8 Ways You Can Empower Others This Holiday Season

The end-of-year holiday season is a time of celebrations, getting together with family and friends, shopping frenzies, and advertisements of joy and merrymaking are everywhere.  For many people where things are going great in their lives, it’s a time when emotions run high and happiness seems to be boundless.  But, for others less fortunate, it can also be a time when emotions run very low and they feel even more left out of the merry-making.  A few positive words/actions from you can help empower and uplift someone who may not be having a great time this holiday season. Doing so also empowers and lifts you up as well.

Ways You Can Do/Say To Empower Others

With my clients, I’m usually teaching them ways they can empower themselves.  But this holiday season, I thought I’d pass on a few tips of how your kind words/acts of encouragement could help and empower someone else to have a better holiday.

As Boomers, you come from the generation that found practical ways to promote the concepts of peace, love and compassion towards others.  Below are 8 ways you can revisit those ideals and put them into practice.

1.  Speak Your Love.  Start by practicing the old saying, “Charity begins at home”.  Life can turn on a dime, so tell your family, friends, today how much you appreciate them in your life.

2.  Lend A Hand.  When you’re out in public, do you look the other way if someone falls, seems very ill, or lost, dropped their groceries, etc? Although there’s a lot of controversy about whether bystanders should become “Good Samaritans”, you can probably sum up your safety quickly in offering assistance to someone. The good most always outweighs the possible risk to you.

3.  Encourage Someone.  There’s an old BeeGees song with the lyrics that say, “Nobody gets too much Heaven no more, it’s much harder to come by, I’m waiting in line.  .  .  Nobody gets too much Love anymore, it’s as high as a mountain and harder to climb”.  It only takes a moment to offer a word of encouragement or praise to someone – even a stranger.  Dale Carnegie once said “Abilities wither under criticism and blossom under encouragement”.  Think about what the world would be like if we all passed on only one word of praise or encouragement to someone else?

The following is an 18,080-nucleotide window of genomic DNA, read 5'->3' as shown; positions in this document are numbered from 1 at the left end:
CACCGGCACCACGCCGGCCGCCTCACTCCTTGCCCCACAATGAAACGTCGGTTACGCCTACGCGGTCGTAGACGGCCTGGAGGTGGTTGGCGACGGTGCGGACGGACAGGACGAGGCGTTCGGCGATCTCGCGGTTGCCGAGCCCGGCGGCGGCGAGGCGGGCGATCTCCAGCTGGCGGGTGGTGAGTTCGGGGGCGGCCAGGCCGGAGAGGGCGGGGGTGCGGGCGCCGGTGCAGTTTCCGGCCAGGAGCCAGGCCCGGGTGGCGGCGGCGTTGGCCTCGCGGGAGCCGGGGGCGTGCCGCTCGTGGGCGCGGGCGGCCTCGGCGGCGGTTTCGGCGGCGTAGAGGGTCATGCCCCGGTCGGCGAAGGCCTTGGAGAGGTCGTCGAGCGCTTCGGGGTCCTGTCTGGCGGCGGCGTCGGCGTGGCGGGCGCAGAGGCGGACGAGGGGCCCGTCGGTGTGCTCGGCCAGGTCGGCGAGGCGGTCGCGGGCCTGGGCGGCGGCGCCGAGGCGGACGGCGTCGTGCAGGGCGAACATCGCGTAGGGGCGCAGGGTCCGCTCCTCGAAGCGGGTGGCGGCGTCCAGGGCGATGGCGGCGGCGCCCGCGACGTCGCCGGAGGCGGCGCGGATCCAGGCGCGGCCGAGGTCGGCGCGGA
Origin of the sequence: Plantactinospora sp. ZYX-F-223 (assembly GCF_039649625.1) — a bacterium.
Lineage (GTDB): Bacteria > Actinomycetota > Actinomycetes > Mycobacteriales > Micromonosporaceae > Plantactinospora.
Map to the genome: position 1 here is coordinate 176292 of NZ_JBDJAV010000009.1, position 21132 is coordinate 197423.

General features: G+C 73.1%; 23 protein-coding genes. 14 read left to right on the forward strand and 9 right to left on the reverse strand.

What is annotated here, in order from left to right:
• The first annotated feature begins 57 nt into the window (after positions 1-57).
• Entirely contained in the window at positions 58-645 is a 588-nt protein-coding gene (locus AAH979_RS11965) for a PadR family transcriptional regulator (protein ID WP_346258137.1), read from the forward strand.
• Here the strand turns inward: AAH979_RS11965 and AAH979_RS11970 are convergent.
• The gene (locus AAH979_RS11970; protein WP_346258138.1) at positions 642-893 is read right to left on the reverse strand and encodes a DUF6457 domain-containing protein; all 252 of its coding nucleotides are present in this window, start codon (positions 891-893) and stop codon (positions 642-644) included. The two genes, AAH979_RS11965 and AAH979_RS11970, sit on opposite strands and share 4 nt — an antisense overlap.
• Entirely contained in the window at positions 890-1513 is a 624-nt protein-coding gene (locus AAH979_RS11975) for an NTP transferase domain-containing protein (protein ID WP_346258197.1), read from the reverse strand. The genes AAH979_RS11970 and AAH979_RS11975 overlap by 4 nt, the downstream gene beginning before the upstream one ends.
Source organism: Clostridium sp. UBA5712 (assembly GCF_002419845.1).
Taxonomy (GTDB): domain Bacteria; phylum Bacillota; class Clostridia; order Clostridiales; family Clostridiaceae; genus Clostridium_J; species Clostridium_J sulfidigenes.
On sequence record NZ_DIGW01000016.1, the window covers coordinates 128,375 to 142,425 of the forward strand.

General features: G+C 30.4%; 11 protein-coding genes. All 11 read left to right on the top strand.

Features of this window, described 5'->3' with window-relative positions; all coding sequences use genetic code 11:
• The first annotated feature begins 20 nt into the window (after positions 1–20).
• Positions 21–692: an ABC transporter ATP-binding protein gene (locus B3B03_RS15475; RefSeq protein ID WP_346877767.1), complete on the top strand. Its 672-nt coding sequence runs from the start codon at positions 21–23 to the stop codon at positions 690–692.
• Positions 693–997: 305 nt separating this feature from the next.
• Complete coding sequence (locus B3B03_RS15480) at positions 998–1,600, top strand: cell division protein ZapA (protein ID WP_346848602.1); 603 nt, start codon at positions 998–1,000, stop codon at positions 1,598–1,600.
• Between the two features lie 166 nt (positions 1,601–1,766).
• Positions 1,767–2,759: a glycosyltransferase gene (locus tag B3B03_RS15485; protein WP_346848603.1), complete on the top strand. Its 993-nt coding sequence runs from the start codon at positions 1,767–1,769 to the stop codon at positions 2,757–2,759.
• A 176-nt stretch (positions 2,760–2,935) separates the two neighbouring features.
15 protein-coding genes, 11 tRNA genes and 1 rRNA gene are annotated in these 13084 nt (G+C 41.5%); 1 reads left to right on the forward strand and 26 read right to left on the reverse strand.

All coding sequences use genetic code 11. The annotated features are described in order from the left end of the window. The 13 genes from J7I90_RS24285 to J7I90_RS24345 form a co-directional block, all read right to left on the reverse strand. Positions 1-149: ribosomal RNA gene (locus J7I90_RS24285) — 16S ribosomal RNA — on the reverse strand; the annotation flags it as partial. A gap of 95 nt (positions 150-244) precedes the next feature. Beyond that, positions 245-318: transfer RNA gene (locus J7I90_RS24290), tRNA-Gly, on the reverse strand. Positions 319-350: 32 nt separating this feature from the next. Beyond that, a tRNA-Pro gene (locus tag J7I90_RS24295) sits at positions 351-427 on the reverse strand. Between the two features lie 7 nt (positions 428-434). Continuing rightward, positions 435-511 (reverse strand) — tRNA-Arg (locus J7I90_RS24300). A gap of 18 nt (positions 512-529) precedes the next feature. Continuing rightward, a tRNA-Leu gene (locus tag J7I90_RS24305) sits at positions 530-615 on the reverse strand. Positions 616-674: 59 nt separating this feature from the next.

4.  Be A Good Will Ambassador. Volunteer yourself, or organize a group of neighbors, friends, family, to spend a little of your holiday visiting the elderly in assisted living places, or sick children/their parents in children’s hospitals.  Sit and talk with them, offer to play a game of cards with them, read a story, sing holiday songs to them, or just offer encouragement.

5. Change Your Body Language.  You’d be surprised at how a raised eyebrow, frown, folded arms across your chest, looking down your glasses at someone when they’re talking to you, looking away, interrupting them, can negatively impact your persona.  Try to put your best-unspoken words on display and keep the exchange positive.

6.  Talk To A Stranger.  I have a friend who makes a point of exchanging a few friendly words everyday with a stranger.  Why? You never know what that person’s life is like and a few pleasant words from you could be the only ones they hear that day.  It encourages you to come out of your social boundaries a little as well as offers a smile to someone else who may need it.

7.  Practice Democracy.  Whether you’re a Republican, Independent, Democrat, Green party, Tea Party, or nothing party, practicing the tenets of democracy at work, at home, in public, are important in empowering both others and yourself.  Act, speak, in a respectful way that communicates that everyone’s opinions and feelings matter.

8.  Teach Young People.  The words from a popular holiday song come to mind, “We are the world, we are the children”.  Young people are the world’s future adults.  It’s up to all the adults in their life – parents, grandparents, teachers, neighbors – to teach by example what it means to live in peace and harmony, settle discord through respectful communication, respect others differences, and lend a helping hand to others.

This holiday season, when you’re in the midst of having fun, celebrating with your family and friends, running here and there shopping, visiting, and all seems right in your world, it’s easy to forget that some people are not having that same experience.  Perhaps their family situations are in discord, or they no longer have any family, or they’ve lost a job with financial problems, they’ve recently lost someone through death or divorce, or have just fallen on hard times that has caused them to feel anything but merry.  It could be a neighbor, a coworker, a sales clerk who helps you in a store this season, your mail carrier, elderly people living in your local community – there’s someone out there who will greatly benefit from your simple act/words of empowering encouragement.

Happy Holidays everyone!

Stay Well,
Dale Brown, B.S., M.A., C.E.C.
Certified Empowerment Coach


50 Little Things You Can Do to Empower Other People


Dale Brown, Certified Empowerment Coach

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